Photo Friday: Ennis, Montana

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Our plans to go to Big Sky from Jackson fell through—the fact that it was shoulder season and there wasn’t a whole lot open paired with, shocker, the rain paired with the route that we’d have to take back through Yellowstone again—so we decided to take the quickest route from Wyoming back up to Montana.

We searched and searched and searched some more for a place to stop along the way to Missoula and kept coming up empty. This is where it comes in handy having fellow travel writer friends, as I happened to be emailing with my friend Matt—who is the Outdoors expert for Discover America among the many hats he wears; and also the same helpful soul who redirected us to Miles City weeks prior—and also well-versed in Montana. He pointed us in the direction of Ennis and Beavertail National Forest.

Well, the rain followed us (again, shocker), so no outdoors for us, but we stayed at the most beautiful little RV park in town.

In fact, this was our backyard (all for the bargain price of $31 a night for a full hook-up):

Not bad, right? The best thing about the amount of precipitation the area had received is that the countryside was nice, lush and green.

Ennis itself was darling—funny how the favorite places on this trip were the unexpected stops I’d never even heard of before—and when there was a brief respite from the rain, we wandered around downtown—just as the rain started to pour again! Seriously, we can’t catch a break. And thus, got no photographic proof of the old-fashioned Main Street-esque area. Instead, we drove around shooting random ceramic fish statues from the truck for something, anything, to do.

(And I stole SVV’s camo hat for the occasion. He said it looked better on me anyway, so I inherited the $5 Wal-Mart find and he replaced camouflage with a moose cap.)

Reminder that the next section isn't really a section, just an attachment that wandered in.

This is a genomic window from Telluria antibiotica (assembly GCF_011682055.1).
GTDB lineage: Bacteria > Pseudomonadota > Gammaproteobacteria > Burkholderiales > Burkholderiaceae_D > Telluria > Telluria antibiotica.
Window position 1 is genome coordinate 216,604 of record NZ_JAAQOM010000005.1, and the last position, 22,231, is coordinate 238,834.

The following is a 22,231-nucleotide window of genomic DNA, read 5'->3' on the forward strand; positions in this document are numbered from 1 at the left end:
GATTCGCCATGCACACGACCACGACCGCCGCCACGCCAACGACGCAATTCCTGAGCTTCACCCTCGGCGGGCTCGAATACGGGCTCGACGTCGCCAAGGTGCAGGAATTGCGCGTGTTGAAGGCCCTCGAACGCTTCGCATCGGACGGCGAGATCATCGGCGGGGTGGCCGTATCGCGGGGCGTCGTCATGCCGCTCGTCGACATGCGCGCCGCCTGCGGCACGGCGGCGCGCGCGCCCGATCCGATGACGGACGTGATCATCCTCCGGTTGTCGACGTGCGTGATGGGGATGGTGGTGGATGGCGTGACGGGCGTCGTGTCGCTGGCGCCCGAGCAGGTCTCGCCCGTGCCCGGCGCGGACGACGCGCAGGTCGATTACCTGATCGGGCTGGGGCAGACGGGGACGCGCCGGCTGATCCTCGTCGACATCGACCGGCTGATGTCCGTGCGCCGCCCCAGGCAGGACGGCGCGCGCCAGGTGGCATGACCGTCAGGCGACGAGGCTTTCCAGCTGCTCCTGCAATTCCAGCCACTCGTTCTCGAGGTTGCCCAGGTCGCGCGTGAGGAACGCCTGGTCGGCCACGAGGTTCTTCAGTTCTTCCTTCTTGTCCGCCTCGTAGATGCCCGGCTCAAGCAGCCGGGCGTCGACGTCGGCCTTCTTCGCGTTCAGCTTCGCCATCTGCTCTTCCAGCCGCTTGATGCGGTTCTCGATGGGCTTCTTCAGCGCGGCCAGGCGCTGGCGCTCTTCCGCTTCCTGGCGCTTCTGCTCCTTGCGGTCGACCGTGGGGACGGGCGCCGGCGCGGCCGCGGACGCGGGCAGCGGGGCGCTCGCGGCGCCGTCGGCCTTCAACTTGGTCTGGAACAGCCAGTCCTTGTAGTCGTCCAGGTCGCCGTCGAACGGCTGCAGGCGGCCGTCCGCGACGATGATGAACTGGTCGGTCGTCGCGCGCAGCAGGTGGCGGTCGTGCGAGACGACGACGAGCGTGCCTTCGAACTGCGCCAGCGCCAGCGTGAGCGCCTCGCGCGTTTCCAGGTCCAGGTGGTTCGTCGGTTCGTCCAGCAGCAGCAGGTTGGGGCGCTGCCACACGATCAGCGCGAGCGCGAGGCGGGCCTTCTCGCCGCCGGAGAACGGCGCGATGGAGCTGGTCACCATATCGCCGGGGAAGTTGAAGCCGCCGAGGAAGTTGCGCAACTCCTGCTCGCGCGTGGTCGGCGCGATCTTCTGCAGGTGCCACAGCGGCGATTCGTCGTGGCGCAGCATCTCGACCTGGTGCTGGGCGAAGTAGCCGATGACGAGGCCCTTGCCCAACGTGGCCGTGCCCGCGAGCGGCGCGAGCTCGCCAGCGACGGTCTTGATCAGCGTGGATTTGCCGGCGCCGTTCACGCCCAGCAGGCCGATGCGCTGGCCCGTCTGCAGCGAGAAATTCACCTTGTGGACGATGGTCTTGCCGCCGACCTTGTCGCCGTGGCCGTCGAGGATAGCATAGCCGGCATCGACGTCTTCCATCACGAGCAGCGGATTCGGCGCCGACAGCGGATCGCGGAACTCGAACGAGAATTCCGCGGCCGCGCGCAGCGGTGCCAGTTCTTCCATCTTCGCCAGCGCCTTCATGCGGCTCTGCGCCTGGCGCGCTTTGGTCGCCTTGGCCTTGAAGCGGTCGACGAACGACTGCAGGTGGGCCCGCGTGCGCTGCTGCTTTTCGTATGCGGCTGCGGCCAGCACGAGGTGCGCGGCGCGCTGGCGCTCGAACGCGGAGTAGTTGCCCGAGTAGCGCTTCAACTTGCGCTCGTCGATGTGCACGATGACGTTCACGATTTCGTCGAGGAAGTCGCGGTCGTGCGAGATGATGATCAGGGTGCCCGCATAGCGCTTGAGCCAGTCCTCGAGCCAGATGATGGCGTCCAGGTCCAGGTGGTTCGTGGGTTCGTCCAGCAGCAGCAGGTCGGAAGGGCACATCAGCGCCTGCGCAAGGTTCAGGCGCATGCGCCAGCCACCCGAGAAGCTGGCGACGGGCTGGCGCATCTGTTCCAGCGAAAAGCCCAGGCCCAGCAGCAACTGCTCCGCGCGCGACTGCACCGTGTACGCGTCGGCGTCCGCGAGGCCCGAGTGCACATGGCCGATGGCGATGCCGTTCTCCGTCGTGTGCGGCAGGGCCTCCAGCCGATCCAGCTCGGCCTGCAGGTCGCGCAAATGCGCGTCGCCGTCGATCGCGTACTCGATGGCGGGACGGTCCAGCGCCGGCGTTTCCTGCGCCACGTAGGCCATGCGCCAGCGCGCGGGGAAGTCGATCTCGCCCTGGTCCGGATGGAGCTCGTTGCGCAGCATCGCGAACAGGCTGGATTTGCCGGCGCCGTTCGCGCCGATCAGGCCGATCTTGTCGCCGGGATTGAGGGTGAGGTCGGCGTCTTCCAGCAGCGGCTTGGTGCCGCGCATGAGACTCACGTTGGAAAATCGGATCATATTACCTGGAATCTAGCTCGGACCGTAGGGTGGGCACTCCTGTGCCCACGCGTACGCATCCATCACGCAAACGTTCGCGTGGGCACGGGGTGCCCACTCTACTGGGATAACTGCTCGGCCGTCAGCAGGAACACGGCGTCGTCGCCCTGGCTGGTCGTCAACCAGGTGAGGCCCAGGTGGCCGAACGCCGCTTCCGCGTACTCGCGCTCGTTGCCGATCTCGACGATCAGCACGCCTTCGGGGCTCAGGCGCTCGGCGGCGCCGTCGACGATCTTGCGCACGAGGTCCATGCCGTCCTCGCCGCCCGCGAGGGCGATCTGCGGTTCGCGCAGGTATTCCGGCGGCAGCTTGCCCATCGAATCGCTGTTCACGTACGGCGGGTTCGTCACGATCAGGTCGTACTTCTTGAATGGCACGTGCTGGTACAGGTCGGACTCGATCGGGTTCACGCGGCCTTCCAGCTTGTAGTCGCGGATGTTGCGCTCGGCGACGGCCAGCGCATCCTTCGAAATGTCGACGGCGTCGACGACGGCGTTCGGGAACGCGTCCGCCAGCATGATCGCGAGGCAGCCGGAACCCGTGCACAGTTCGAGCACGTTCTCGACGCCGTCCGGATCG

Driving back to the RV park, we saw a big tent in an open field. SVV’s interest was piqued so we veered over in that direction. “I bet it’s a livestock sale!” my Western-savvy self exclaimed.

I was, in fact, right.

We didn’t attend the auction, but we did visit the steer for sale. Part of Ella’s ongoing training is getting her acclimated to a variety of situations and other animals. The steer were the perfect opportunity.

And she was good…at first. Until Mama Steer with her fresh-out-of-the-oven calf, umbilical cord still attached, lunged at her and started hissing!

This set the puppy off, who in turn started growling back.

The cowboys laughed as the steer were straight-up terrified of our six-pound ball of white fluff.

The babies, on the other hand, were unfazed. They just sat there and looked at us with large unblinking eyes.

While the timing of our trip may have not been ideal due to the turbulent spring weather, I still think it was worth the sacrifices to see all the newborn wildlife staggering about on wobbly legs.

Cows seemed to be a recurring theme of this trip, and while they’re not exactly a novelty in this country, I couldn’t help but point my camera in their direction every time we’d come across a herd.

Especially when that herd included babies.

We didn’t leave with any steer to take back home as a souvenir of our time in Montana, but we did leave with a lot of nice photos. And at the end of the day, to us, that’s worth more than livestock gold.

*All photos taken with a Canon T1i and a Canon 24-105mm lens.

**For moreย Photo Friday fun, visitย Delicious Baby.

  • July 8, 2011

    I read Ennis and thought, “oooh, Ireland” and then read the rest of it. Now I know there’s an Ennis in Montana too. That first photograph is simply breathtaking, by the way. On a totally unrelated note, this post has got me singing “Meet me in Montana” in my head (my brain’s wired like this I think).

    • July 9, 2011

      And now I know there’s an Ennis in Ireland! News to me =)

  • July 8, 2011

    You two really did have quite the adventure, even if unexpected.

  • July 8, 2011

    You photos are always soooo breathtaking.